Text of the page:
In Othello, is Iago's account of being passed over for promotion the main cause of his hatred of Othello? Is the account he gives accurate?"Despise me, if I do not . . . . . .his moorship's...
In Othello, is Iago's account of being passed over for promotion the main cause of his hatred of Othello? Is the account he gives accurate?
"Despise me, if I do not . . .
. . .his moorship's Ancient." (I, i, 8-33)
You must be careful, when reading a play, not to be too quick to look for "certain" proof of a character's motivation. You can certainly find all the evidence you might need for confirmation of things a character says, but, since all the reader of a script is given is what that character says (not the most reliable source of accuracy) and what other characters say about him/her (an even more unreliable source of accuracy), a reader is destined never to know for sure what motivates a character. This is why, if you, for example, Googled "Iago," you would get nearly as many opinions as entries about what his motivates his action in the play.
It is true that, in the long speech that you cite, Iago tells the story of being passed over for promotion by Othello in favor of Cassio. But, just after he has this long speech, he also tells Roderigo that "there's no remedy" for his being passed over, "'tis the curse of service" (seeming not to blame anyone, but to rather blame the way the military works).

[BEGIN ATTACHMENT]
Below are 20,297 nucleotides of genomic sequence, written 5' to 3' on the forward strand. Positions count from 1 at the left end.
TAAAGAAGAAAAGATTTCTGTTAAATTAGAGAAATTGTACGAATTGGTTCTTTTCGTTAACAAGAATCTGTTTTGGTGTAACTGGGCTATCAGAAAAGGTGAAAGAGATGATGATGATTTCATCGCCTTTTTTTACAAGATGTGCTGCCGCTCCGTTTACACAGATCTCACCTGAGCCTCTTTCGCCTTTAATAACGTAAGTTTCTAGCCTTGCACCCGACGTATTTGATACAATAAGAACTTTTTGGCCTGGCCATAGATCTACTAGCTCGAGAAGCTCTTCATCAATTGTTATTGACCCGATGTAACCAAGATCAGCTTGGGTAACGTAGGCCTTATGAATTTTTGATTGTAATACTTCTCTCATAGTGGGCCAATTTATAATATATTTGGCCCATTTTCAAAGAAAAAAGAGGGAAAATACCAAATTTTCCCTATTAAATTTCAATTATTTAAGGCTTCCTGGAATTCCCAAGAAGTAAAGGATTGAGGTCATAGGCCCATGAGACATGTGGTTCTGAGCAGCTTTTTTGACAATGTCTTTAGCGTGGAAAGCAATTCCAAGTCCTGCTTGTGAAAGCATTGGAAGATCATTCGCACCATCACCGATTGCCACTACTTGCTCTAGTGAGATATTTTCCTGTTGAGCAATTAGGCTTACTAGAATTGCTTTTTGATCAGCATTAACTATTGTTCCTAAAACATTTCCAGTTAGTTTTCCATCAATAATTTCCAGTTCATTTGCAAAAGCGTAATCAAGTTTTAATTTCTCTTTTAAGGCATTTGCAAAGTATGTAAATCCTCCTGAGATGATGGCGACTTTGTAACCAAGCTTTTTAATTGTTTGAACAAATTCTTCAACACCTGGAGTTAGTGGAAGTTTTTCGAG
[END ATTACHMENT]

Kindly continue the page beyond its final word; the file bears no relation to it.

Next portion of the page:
And then Iago goes further in explaining that he only "follows" Othello to "serve [his] turn upon him." Here, he explains to Roderigo that he is not one of those "yes" men that do whatever they must for their superiors in order to win favor. This point of view, as he notes in talking about how the military operates, would hardly win him promotion, whatever else might take place.
But the most telling lines (57-64) come just after this. He says:
Were I the Moor, I would not be Iago:
By following him, I follow but myself.
Heaven is my judge, not I for love and duty,
But seeming so, for my own peculiar end.
For when my outward action does demonstrate
The native act and figure of my heart,
. . .'tis not long after,
But I will wear my heart upon my sleeve.
. . .I am not what I am.
These lines reveal a very important warning from Iago -- a warning to Roderigo, to all the characters in the play (though they don't hear it), and also to the audience. Iago is stating quite plainly here that he intends never to show his true face, that he will never, in effect, "wear [his] heart upon his sleeve." His own end, his desired outcome, is, he says, "peculiar," which suggests that it bears no logic, and, therefore couldn't be figured out. But most importantly, he warns everyone that he is not what he appears to be.
So, in brief, since Iago has confessed that he cannot be trusted in action or word to represent his own true feelings, then that means that we, the readers/audience, cannot know his true motivation or if his story of any event is accurate.
For more on Iago and truth-telling and Act I, scene i, please follow the links below.